• Bullying for sexual orientation—higher risk of depression, suicidality than bullying for other reasons
  • For cyberbullies
    • Males are 3 times more likely to cyberbully.
    • Hyperactivity, conduct disorder
    • Substance use, including nicotine
    • Not feeling safe at school
    • Low prosocial behavior (limited empathy)
    • Exposure to media portraying antisocial or at-risk behavior
    • Disorganized attachment styles with caregivers
    • Previous victims of traditional bullying
    • Younger children may unintentionally bully, viewing the Internet similarly to a video game, where there are no consequences.
    • Intend online content as jokes.
    • Youths who both bully and victimize have higher rates of severe psychiatric illness.

General Prevention

Recommendations to parents/guardians

  • Communicate with children about online use.
    • Discuss positive and negative aspects of social media and Internet usage.
    • Learn about technologies children use.
  • Teach children that jokes may be difficult to interpret when not in person. When they poke fun or criticize, they may unwittingly offend.
  • Encourage children to report cyberbullying and resist pressure to reinforce bullying.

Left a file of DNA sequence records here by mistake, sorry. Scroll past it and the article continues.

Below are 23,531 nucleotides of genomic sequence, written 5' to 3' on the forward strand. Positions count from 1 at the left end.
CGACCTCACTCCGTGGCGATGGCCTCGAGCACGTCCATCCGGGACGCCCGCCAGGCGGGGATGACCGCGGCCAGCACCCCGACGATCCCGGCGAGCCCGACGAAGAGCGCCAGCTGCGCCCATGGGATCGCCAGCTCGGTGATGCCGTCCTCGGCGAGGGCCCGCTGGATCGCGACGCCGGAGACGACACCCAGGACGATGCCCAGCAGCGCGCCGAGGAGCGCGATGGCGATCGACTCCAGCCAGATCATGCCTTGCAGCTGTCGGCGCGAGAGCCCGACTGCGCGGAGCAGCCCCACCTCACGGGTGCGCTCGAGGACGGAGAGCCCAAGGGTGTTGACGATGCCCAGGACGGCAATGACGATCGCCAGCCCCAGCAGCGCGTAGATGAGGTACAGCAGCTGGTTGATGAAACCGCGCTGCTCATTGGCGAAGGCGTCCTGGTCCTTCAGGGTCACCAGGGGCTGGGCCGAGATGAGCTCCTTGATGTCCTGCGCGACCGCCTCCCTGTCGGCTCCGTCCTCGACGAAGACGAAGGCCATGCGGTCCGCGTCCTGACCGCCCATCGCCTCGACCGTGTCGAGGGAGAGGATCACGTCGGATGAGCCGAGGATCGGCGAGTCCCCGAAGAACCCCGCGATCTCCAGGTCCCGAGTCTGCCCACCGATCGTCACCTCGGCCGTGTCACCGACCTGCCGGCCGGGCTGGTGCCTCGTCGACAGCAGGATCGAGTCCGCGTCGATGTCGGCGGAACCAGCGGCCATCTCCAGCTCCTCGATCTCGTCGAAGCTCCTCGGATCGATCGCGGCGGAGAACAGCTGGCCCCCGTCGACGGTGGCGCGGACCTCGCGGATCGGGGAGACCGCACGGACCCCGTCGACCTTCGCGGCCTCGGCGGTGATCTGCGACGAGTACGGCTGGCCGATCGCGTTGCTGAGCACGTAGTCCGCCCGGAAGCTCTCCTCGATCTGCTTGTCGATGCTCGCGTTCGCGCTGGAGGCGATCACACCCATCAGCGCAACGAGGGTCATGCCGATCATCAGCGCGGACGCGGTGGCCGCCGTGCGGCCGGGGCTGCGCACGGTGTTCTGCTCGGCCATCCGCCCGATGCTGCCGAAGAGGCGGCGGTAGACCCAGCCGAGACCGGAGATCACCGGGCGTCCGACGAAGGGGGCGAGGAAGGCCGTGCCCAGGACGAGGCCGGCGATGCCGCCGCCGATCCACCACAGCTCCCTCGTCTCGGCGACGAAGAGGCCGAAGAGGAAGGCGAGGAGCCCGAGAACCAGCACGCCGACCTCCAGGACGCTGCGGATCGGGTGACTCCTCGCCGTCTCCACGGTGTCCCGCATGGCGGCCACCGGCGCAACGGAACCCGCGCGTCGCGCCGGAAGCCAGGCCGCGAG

• Form an online-use plan with children.
    • Reduce time online or on social media sites.
    • Negotiate policies that fit desires and needs of both parents and children.
  • Check privacy settings and supervise online activities.
    • Understand limitations of software monitoring to assess Internet use.
    • Parental Internet monitoring is more effective than simple Internet restriction.
    • Remember that adolescents may know how to circumvent parental restriction software.
  • Workplace:
    • Bystander reporting training
    • Updating company policies to create explicit expectations for employees
    • Technologic cyberbullying defense applications are improving and may detect, intervene, prevent cyberbullying. Example: MCDefender—smartphone application prewarns perpetrators attempting to bully others before a message is sent and prevents bullying messaging (5)

Commonly Associated Conditions

  • Traditional bullying
  • Behavioral health comorbidities
  • Internet/video game addiction
  • Bully victims are more likely to bring guns to school and engage in school violence. Half of adolescents expressing shooting threats online had prepared to carry out threats.
  • Victims report more depressive symptoms; bullies report more problems with substance use.

There's more to see -- the rest of this topic is available only to subscribers.